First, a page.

The NHL trade deadline is still over a month away, but I wonder if any of the league’s upcoming moves will turn out to be as impactful as the Montreal Canadiens (the reigning Stanley Cup runners-up!) trading Tyler Toffoli to the Calgary Flames for some future assets on Monday. Last year’s leading scorer by 11 goals for—I have to say this again—the reigning Stanley Cup runners-up got into his first Flames game on Tuesday against Columbus, and after about 50 minutes in a Calgary uniform he had already contributed the final blow of a 6-2 smacking.
Even if it wasn’t all that necessary to secure the win, this was still a good first impression. Johnny Gaudreau flipped the puck skyward from his own defensive zone, and Toffoli outchased a couple of unsuspecting Jackets defenders to pick up possession at the opposite circle. From there, he patiently glided across Elvis Merzlikins in the crease and neatly backhanded the puck past the line. The capacity-limited crowd sounded twice as large when they went nuts for this one.
Like everyone else in Montreal, Toffoli has had a bit of a comedown so far this year, but as a consistent 20-goal scorer with fantastic underlying analytics in every season of his career, his arrival in Alberta is perfect timing for both individual and team. Not only does he already have existing friendships with a handful of Flames, plus a prior relationship with head coach Darryl Sutter (sometimes a bad thing but I guess not in this case), but Toffoli’s well-rounded play shores up a slightly top-heavy forward unit on a team already playing contender-level hockey.
The Flames, frustrating enough to face earlier in the season, have become absolutely terrifying over the past month. They’ve won nine of their last 10, and they’re doing so by emphatic scorelines. The average final score in these games has been 4.5 to 1.7, with multiple 6-0s, 5-2s, and even a 7-1.
The stereotype of a Sutter team is that they play a bruising style that prizes defensive discipline, and that’s certainly a major part of the story here. The Flames are fifth-best in the league at preventing shots, and when they do give them up, their formidable goalie tandem of the confident, comfortable Jacob Markstrom and the able young backup Dan Vladar are making saves at a higher rate than anybody but the Rangers. (Calgary’s ten shutouts on the year is four higher than the next-best contestant, too.)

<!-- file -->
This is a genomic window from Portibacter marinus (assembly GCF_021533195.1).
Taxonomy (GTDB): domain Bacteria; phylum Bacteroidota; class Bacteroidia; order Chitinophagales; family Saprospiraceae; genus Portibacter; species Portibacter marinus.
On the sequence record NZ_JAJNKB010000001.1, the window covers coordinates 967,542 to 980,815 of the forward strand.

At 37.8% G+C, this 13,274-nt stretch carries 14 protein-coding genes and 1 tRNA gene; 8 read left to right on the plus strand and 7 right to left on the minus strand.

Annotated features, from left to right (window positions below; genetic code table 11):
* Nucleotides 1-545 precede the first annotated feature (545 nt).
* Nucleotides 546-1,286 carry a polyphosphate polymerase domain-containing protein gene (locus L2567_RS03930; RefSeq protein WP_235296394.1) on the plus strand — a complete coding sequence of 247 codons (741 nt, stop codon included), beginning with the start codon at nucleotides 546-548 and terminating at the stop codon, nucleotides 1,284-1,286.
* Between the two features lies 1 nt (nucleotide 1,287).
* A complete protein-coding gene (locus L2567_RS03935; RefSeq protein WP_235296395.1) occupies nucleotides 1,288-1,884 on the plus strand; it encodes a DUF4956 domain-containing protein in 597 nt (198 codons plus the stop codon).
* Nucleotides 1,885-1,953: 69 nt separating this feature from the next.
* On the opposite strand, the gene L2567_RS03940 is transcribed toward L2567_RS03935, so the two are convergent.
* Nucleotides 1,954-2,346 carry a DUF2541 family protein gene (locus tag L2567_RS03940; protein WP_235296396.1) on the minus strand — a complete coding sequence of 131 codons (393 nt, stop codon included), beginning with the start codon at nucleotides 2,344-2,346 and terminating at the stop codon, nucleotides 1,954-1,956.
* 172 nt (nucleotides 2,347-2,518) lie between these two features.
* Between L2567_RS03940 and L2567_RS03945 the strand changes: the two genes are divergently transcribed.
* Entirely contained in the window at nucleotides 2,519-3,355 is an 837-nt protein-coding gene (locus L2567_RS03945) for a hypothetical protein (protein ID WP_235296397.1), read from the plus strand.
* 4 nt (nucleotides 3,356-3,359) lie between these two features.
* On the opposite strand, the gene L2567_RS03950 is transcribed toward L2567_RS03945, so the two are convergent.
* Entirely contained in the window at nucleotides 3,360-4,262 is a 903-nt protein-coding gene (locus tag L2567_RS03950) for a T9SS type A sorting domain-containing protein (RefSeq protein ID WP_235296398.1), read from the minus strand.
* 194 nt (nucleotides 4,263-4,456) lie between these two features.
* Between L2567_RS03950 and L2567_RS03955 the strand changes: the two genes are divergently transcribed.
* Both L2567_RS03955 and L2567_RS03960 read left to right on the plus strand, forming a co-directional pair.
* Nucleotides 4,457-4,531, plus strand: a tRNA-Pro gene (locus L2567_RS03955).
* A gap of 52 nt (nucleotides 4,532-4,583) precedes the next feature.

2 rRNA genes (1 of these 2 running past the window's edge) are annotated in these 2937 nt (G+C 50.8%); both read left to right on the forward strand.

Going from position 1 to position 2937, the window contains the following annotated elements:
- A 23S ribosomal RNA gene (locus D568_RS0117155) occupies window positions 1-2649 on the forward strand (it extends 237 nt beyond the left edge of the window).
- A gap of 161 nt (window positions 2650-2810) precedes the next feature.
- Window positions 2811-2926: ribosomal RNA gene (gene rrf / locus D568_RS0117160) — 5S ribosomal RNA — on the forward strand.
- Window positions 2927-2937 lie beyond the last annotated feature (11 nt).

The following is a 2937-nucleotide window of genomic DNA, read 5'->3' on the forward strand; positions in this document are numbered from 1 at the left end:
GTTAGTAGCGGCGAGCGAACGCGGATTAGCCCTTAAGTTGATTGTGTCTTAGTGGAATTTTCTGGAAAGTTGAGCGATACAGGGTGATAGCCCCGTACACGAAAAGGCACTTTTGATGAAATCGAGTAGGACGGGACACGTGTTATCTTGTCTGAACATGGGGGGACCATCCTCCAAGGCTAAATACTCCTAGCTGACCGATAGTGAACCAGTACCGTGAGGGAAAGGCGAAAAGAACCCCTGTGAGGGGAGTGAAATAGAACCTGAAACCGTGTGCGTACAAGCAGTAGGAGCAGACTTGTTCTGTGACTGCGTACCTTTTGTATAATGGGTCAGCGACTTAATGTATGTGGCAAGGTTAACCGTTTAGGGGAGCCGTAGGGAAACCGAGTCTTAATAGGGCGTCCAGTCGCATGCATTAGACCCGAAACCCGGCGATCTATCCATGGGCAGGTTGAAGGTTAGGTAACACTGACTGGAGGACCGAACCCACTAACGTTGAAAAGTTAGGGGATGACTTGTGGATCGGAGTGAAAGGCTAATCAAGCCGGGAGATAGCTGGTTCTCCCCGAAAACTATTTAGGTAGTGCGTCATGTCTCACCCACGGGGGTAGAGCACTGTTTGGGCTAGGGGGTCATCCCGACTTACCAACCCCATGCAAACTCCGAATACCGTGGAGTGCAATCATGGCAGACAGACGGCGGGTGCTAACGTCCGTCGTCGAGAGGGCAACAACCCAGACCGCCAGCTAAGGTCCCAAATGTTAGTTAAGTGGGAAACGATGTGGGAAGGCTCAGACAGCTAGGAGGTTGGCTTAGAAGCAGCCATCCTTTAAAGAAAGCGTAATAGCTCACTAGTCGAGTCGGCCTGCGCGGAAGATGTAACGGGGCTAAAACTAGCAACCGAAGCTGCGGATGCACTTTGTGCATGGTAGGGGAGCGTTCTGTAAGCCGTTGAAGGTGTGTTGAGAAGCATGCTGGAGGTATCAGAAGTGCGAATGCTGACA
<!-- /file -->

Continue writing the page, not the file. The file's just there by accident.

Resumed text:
As it turns out, being able to dig a moat around their own net provides Calgary’s offense plenty of room to express their own talents, and Sutter’s been able to get the most out of several guys who’ve been around the franchise for underwhelming recent seasons. Andrew Mangiapane is enjoying a breakout year as the most dangerous threat on the second line, and their top trio is the most suffocating in all of hockey right now: Matt Tkachuk is on pace for new career highs and has a Corsi percentage that beats every regular NHL player save Patrice Bergeron, while Gaudreau and Lindholm are first and third in the league in plus/minus, showcasing just how effectively the Flames’ best players have been able to impose their will on their opponents’ best players.
The Toffoli acquisition, at zero short-term cost, adds a third line to the mix that, in a best-case scenario, kickstarts the dormant Sean Monahan, or at the very least takes a little pressure off of the V.I.P.s. In addition, and this is a little less fun to think about, one of the key reasons why the Flames have been able to rise to first place in the Pacific is that they’ve been remarkably lucky to avoid any injuries or health-related absences from all of their top guys. The trade for Toffoli provides some insurance in case those fortunes change at a particularly inopportune time.
I feel like a goof making any kind of prediction about a tournament as random as the NHL playoffs, but honest to God, in a Western Conference that would become total anarchy if the Colorado Avs get eliminated, no other team makes me believe in their Stanley Cup chances more than the Flames. They have strong defense, infuriating goalies, and star-caliber forwards, and the closest thing they have to a flaw—offensive depth—has been shored up before it became anything more than a mild concern.
With the Leafs being cursed, and also having to get through both Florida teams and the Hurricanes, plus the Oilers looking so shaky and top-heavy, the Flames really do stand out as Canada’s best hope for breaking that Cup drought this time around. Of course, there’s a history of heartbreak in Calgary as well—going out in five as the top seed in the West in 2019; losing Game 7 of the Finals in 2004—but up and down the roster, few other teams anywhere on the continent make me feel as confident in their ability to win in high-stakes situations. Now the Flames just cross their fingers and hope they can stay in this groove for a few more months.